Is Slavery Immoral?

Georgia Scott and Alan Koo


With slavery imposing such harsh treatment for so long, popular media has portrayed the fact that slavery has been taken to the point where it is so conventional that it is not immoral anymore.

Hidden Messages of the time period by Georgia Scott

In the media of this period, one of the most subtle ideas expressed is that white people did not feel that they were hurting their slaves in anyway. With images of slaves smiling and associating with their white counterparts, it seems as though the slave does not experience a hard life full of labor and subjugation but rather enjoys his time as a slave. Although this is not the case, the media makes it very clear to the people of this time period that slavery is not a bad or immoral thing to them.

What is Surprising? by Georgia Scott

In the visual aids of this time period, it is very surprising that the slaves are seen smiling in their time of subjugation. This is such a false image that it almost seems more immoral to promote the idea that slavery was enjoyable for the African Americans than the action of slavery itself. For example, in an advertisement from the time period, a slave is seen holding flowers and smiling, an image that never would have appeared during this time period. That is why it is so surprising that the media would promote such false images during this time period.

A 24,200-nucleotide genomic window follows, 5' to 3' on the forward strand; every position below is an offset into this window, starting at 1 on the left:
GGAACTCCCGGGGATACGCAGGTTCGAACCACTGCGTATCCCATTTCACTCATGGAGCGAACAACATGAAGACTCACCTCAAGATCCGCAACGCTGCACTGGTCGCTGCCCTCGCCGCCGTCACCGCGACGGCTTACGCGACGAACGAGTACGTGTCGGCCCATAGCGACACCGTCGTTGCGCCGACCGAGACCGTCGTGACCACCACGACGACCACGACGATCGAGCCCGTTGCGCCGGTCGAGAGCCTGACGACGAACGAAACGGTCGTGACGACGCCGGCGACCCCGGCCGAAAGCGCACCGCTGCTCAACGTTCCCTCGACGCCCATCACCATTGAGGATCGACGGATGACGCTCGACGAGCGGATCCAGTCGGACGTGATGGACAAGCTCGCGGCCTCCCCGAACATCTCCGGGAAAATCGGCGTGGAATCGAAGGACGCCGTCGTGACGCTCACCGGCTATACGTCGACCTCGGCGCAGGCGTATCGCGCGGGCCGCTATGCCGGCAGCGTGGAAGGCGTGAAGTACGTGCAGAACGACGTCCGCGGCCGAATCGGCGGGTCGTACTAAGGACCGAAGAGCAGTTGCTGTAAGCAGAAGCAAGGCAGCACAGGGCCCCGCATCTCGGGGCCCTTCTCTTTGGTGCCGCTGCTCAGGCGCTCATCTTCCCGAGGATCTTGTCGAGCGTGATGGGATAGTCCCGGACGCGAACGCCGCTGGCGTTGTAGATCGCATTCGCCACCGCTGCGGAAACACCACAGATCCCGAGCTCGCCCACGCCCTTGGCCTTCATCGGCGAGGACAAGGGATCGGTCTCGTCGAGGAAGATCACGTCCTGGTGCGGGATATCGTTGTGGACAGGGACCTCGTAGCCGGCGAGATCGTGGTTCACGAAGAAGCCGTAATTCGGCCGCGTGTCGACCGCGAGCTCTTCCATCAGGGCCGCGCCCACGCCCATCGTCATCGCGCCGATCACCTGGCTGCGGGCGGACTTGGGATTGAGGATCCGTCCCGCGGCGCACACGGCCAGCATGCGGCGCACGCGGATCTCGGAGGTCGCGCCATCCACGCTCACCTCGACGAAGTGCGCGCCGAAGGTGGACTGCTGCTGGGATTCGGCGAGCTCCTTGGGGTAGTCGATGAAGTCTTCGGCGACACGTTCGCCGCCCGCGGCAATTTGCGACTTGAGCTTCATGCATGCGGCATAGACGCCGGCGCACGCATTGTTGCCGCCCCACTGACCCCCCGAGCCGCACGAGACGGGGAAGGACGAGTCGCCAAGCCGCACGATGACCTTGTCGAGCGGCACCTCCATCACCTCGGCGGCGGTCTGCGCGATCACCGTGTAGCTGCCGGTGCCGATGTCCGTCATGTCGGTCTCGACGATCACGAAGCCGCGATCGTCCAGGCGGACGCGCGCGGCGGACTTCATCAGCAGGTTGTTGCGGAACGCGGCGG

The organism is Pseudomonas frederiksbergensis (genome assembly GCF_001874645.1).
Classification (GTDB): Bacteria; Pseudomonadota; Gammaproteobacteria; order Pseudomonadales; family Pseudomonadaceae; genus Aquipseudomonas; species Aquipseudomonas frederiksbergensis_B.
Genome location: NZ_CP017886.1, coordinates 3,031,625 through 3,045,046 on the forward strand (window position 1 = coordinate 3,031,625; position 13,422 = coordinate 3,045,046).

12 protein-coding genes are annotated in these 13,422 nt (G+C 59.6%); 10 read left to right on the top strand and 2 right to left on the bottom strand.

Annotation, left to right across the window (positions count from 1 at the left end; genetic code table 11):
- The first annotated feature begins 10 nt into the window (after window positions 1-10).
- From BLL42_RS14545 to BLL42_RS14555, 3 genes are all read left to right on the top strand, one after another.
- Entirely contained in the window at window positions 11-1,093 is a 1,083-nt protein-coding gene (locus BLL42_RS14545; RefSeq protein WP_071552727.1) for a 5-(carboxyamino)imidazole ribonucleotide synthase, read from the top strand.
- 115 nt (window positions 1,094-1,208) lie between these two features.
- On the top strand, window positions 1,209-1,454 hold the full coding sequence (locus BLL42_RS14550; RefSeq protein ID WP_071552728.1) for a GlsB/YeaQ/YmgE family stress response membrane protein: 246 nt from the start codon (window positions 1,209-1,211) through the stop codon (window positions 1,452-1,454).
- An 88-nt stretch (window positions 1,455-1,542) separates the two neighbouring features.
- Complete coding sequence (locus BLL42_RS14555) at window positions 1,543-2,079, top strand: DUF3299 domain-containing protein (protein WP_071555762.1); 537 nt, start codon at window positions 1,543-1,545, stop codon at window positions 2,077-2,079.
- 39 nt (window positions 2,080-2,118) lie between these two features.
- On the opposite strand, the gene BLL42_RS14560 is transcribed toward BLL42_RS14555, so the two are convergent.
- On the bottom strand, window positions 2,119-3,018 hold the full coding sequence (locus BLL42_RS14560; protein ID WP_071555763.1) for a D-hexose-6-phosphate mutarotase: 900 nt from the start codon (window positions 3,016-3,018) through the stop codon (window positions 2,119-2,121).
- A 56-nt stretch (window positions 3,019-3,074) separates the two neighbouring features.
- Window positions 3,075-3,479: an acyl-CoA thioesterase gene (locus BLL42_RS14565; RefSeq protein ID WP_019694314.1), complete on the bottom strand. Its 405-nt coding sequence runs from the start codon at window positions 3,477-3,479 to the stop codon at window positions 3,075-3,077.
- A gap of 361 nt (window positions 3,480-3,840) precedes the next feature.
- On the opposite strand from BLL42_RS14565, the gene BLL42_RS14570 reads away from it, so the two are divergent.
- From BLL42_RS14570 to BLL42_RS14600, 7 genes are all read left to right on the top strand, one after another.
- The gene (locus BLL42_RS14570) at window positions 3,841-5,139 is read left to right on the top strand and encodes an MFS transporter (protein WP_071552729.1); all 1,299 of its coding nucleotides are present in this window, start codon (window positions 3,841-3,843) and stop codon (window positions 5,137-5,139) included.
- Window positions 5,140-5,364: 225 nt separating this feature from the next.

Big image
This doll shows how slavery was intertwined into daily American life. The slave in this doll is seen as equal to the white girl she shares a body with, showing how slavery was not portrayed as something bad anymore in society.
Big image
On this plate, the slave is shown helping his owner through a traumatic experience. This shows how the media portrayed the role of slavery as more of a human experience than a laborious life.

Subtle Messages By Alan Koo

During the slavery era, visual media and art tended to convey the idea that racism and prejudice were acquired characteristics, as is shown through the portrayal of innocent Eva, who spends time with Topsies and Uncle Tom unaware of society’s attitude towards Blacks. Other visual mediums portrayed slavery as an everyday aspect of life, so conventional and firmly in place that any abolition legislation would rip apart an integral fabric of Southern life. Visual art conveyed this attitude by drawing slaves as happy, in better clothes, and rarely laboring, therefore glorifying their position in society.

Surprise, Surprise by Alan Koo

The surprising part of the images we examined was the lack of acknowledgment of slavery being such a cruel and offensive subjugation of people. The way that political correctness and self-awareness has evolved today was very surprising to me, as some companies used Uncle Tom and the book's storyline to advertise their products, despite slavery being such a sensitive topic.